"Wee Dance" Raises Awareness of Overactive Bladder Disease

Video: North Sydney Commuters were surprised to see the making of "the Wee Dance" in North Sydney recently to raise awareness of OAB.

Australians are being urged to ‘Check their Bladder’ during World Continence Week, from 19 to 25 June, with Overactive Bladder (OAB) estimated to affect around 1 in 9 people worldwide.*1

The symptoms associated with OAB may be controlled with more knowledge, a correct diagnosis and appropriate management. However, there is a huge lack of awareness, with only 6 out of 10 people who display symptoms speaking to a doctor.2

Australians may have OAB if they have:

  • URGENCY: The sudden overwhelming desire to urinate that is unable to be put off.

  • FREQUENCY: The need to urinate frequently during the day, often defined as eight or more times over a 24-hour period.

  • NOCTURIA: Waking at night to urinate, often one or more times.

  • URGE URINARY INCONTINENCE: This describes the involuntary loss or leakage of urine. A feeling of urgency – the sudden urge to ‘go’ – is often felt immediately before or during a leak.

OAB always includes the symptom of urgency, usually with frequency and nocturia, but it can be with or without incontinence.

OAB symptoms occur when nerves in the bladder send signals to the brain at the wrong time. Thinking the bladder is full, the brain tells the bladder to empty, squeezing the bladder muscle over-actively. It creates a sudden need to ‘go’.3 In some cases, the urge can be so sudden that you have trouble holding on and making it to the bathroom in time.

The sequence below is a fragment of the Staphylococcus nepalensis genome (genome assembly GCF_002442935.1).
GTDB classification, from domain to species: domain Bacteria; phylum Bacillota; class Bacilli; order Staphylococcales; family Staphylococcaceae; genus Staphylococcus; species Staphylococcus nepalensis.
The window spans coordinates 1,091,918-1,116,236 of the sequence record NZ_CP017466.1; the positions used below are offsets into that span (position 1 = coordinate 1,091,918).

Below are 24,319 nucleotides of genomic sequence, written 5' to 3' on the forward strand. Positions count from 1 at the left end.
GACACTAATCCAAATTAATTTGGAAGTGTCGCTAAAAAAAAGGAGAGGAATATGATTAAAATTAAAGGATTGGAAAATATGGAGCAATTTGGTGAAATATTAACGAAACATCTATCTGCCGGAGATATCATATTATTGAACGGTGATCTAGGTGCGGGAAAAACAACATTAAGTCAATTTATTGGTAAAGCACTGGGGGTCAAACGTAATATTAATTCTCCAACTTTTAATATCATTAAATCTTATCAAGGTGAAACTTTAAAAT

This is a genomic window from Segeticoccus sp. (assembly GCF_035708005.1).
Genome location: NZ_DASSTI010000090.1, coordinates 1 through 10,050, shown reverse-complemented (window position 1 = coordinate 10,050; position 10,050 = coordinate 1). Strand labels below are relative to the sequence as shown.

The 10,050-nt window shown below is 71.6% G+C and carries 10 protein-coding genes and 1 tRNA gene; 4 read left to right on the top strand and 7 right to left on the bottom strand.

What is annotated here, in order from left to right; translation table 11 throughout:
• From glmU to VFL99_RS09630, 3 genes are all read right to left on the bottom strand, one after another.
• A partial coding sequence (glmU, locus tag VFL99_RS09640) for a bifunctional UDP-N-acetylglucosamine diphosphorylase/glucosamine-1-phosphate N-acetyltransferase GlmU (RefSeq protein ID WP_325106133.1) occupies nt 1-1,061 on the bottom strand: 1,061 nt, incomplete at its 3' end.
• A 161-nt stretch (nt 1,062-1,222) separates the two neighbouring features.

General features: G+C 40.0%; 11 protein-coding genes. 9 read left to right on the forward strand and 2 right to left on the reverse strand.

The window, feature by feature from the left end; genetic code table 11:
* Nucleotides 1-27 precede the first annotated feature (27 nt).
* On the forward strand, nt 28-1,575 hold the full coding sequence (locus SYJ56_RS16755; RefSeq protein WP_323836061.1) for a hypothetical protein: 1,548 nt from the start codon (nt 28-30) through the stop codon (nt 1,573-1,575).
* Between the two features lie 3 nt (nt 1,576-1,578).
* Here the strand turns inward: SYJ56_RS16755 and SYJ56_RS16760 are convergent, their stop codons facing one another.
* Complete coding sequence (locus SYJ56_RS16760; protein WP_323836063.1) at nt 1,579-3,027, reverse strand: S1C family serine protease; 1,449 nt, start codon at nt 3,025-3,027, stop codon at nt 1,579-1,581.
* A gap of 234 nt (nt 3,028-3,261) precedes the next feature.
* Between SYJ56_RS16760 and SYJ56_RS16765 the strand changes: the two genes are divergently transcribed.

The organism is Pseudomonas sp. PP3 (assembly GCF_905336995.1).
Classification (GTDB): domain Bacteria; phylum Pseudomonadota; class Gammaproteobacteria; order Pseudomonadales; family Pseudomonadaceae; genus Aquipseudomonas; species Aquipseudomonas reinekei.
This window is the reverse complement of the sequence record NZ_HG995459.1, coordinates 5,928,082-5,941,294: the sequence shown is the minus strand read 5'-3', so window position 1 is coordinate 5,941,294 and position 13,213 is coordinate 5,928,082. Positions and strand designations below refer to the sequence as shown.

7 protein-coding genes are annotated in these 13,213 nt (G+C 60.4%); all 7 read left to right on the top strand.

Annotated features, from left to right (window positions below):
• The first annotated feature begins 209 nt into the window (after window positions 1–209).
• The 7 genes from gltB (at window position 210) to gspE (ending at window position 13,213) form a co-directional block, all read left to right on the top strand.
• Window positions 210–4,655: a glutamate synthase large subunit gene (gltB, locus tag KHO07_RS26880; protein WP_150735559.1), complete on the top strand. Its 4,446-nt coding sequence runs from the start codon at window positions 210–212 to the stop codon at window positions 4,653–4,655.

Astellas Pharma Australia has launched an awareness campaign, Hold On Australia, to raise awareness about OAB and try to encourage people to speak to their doctor about any urinary symptoms that bother them.

The reasons why people don’t speak to their doctor about OAB symptoms include:

  • Embarrassment

  • The stigma surrounding bladder problems

  • The thought that nothing can be done to relieve symptoms

  • The belief that symptoms are a normal part of ageing

  • The perception that symptoms of OAB are not valid medical conditions

With appropriate management, OAB symptoms can be better controlled and relief afforded to the sufferer. If left unchecked, it may impact a person’s quality of life; they may restrict activities they once enjoyed, may make them feel embarrassed and could impact them socially, physically, emotionally and sexually.

Australians can get a better understanding of their bladder health by visiting bladderchecker.com.au and speaking with a doctor.

Additional information

Management options for OAB

Adjust your diet: Certain types of food and drink irritate the bladder more than others. But some actively encourage bladder health. Check out this list of foods to avoid and those to embrace.

Foods to limit

  • Tea

  • Coffee

  • Alcohol

  • Fizzy drinks

  • Fruits, especially citrus (oranges, lemon, grapefruit)

  • Citrus drinks (orange or grapefruit juice)

  • Tomatoes and tomato-based food

  • Spicy foods

  • Chocolate

  • Artificial sweeteners

Foods to embrace

  • Cranberry or prune juice

  • Plums

  • Salt-free crackers

  • Cookies: non-chocolate, oatmeal

  • Hard candy

  • Jelly

  • Decaffeinated beverages: tea, coffee

  • Cheese

  • Cereal

Medication: Not everyone needs medication to manage OAB symptoms. But if conservative management doesn’t deliver the results you were hoping for, there are several medications that your doctor can prescribe for you.

Other: If lifestyle management and/or medications fail, don’t give up hope. There are still several options to help with more severe cases of OAB. If you need them, your doctor will refer you to a specialist to discuss your options.


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